Drilling injection holes with a 1/4" drill bit. Holding the vacuum nozzle to the hole removes dust as you go along.

If the separation is slight - ¼" to ½"- reattachment success is likely because the plaster will usually push back into place and feel solid and flat against the ceiling surface. If the plaster is sagging ½" to 1" from the lath surface there is often too much debris from broken keys or years of silt in between the plaster and lath. With these materials in the way, the reattachment process is not an option unless you can access the ceiling from an above to vacuum out all this debris. Often the worst part of the ceiling has too much debris, and we need to remove this section entirely for infill and reattach the edges to further secure the ceiling. Plaster that is too soft will not hold up during the pushing and drilling and should be removed as well.

Removing areas of damaged plaster, especially in a ceiling, will encourage more plaster to come down. Using a chisel-type tool will encourage the plaster to keep going - we call this the "domino delamination effect." We recommend controlling this tendency by carefully marking out your repair plan, then removing any areas with a sharp utility knife. Using the hand-pushing method, we will determine at what points the area seems to become solid again, mark any complete removal area, crack repair areas, and the spots for reattachment drilling. Do this marking with a lumber crayon or pencil, as a pen will bleed through your paint later on.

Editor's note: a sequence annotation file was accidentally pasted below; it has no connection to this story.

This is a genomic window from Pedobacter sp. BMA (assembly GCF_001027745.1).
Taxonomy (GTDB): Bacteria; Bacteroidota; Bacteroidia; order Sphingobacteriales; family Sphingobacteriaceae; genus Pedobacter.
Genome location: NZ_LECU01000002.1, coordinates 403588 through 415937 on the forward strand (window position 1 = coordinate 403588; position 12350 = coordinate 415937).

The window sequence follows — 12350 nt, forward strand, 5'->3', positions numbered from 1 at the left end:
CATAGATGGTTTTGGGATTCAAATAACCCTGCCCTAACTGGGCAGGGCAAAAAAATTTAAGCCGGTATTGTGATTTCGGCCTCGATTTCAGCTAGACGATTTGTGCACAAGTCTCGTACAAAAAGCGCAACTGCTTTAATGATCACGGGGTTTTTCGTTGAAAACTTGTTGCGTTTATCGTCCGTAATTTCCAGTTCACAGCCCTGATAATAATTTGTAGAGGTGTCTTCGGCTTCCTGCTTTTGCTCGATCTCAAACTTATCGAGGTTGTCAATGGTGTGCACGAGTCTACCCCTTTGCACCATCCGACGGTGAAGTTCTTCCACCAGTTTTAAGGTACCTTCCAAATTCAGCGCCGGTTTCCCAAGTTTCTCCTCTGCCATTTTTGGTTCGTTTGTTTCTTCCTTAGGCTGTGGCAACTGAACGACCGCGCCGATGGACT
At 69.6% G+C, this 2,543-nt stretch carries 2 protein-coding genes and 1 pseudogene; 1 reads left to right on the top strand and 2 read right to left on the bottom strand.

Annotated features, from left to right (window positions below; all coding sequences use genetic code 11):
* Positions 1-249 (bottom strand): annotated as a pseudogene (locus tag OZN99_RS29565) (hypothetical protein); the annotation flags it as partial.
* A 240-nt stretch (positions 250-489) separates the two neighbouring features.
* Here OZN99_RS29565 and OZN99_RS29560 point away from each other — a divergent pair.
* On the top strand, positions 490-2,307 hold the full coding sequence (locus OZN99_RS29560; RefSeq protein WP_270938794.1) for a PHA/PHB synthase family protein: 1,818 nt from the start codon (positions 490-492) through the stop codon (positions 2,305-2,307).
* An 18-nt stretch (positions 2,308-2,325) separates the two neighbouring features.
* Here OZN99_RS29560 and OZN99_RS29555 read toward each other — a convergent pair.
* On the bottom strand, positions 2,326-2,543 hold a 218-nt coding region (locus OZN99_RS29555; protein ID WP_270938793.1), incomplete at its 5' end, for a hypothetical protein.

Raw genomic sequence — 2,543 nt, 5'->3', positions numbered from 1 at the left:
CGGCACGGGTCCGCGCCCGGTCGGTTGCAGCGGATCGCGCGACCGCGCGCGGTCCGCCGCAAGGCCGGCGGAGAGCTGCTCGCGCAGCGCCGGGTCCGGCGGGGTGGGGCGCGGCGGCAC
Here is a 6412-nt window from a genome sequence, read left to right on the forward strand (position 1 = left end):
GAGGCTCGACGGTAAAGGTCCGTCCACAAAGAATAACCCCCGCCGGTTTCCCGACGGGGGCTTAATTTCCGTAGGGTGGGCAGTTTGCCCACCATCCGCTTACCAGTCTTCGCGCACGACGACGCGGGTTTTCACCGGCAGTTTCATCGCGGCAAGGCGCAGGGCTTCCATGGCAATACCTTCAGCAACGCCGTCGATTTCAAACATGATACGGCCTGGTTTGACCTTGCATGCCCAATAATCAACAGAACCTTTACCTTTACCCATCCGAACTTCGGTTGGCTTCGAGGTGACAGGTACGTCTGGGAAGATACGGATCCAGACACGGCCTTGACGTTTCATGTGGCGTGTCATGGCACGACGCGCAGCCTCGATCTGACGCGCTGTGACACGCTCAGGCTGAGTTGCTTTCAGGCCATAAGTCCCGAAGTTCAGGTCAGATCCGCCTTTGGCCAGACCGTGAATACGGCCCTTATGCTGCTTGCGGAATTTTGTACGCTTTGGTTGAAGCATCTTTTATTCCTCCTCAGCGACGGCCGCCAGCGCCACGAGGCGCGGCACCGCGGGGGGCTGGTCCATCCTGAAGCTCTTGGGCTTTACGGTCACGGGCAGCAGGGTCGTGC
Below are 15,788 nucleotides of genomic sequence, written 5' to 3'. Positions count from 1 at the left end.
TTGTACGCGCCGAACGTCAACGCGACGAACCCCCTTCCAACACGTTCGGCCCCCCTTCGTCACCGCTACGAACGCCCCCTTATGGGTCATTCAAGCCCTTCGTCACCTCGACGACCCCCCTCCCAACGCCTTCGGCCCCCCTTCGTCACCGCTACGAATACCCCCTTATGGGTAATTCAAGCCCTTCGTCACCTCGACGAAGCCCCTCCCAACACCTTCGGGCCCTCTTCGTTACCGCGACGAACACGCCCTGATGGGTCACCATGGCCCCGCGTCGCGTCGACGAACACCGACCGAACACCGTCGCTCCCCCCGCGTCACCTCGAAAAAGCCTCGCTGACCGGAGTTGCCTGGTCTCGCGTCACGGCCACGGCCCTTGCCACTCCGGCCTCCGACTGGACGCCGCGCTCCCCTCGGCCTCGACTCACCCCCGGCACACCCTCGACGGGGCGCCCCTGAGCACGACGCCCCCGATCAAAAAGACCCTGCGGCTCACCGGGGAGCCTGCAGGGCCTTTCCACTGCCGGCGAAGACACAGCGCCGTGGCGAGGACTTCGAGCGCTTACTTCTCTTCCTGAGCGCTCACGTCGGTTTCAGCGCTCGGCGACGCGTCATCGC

The holes you will drill to inject the adhesive must be placed directly beneath the wood lath - not the spaces between the lath - so that the glue has a solid bonding area. If you have removed any plaster, or dug out a crack for repair, then you have the advantage of seeing the lath and you can go by that. If this is a reattachment-only repair, it's basically hunting and pecking. The best approach is to first stand back and look for the shadows or images of the lath showing through the plaster in the ceiling. If the plaster is thicker and the lath "ghosts" cannot be seen, then you have to wing it. Once you have found a solid lath spot, assume that most lath is 1 ½"-2" wide and runs with approximately ¼" to ½" gaps in between the slats. If you have an infill area or crack that needs reattachment to the edges, go 1 ½" to 2" back from the edges to mark the injection sites. If you are doing only reattachment, injection holes should be every 3"-4", no more than 6"apart.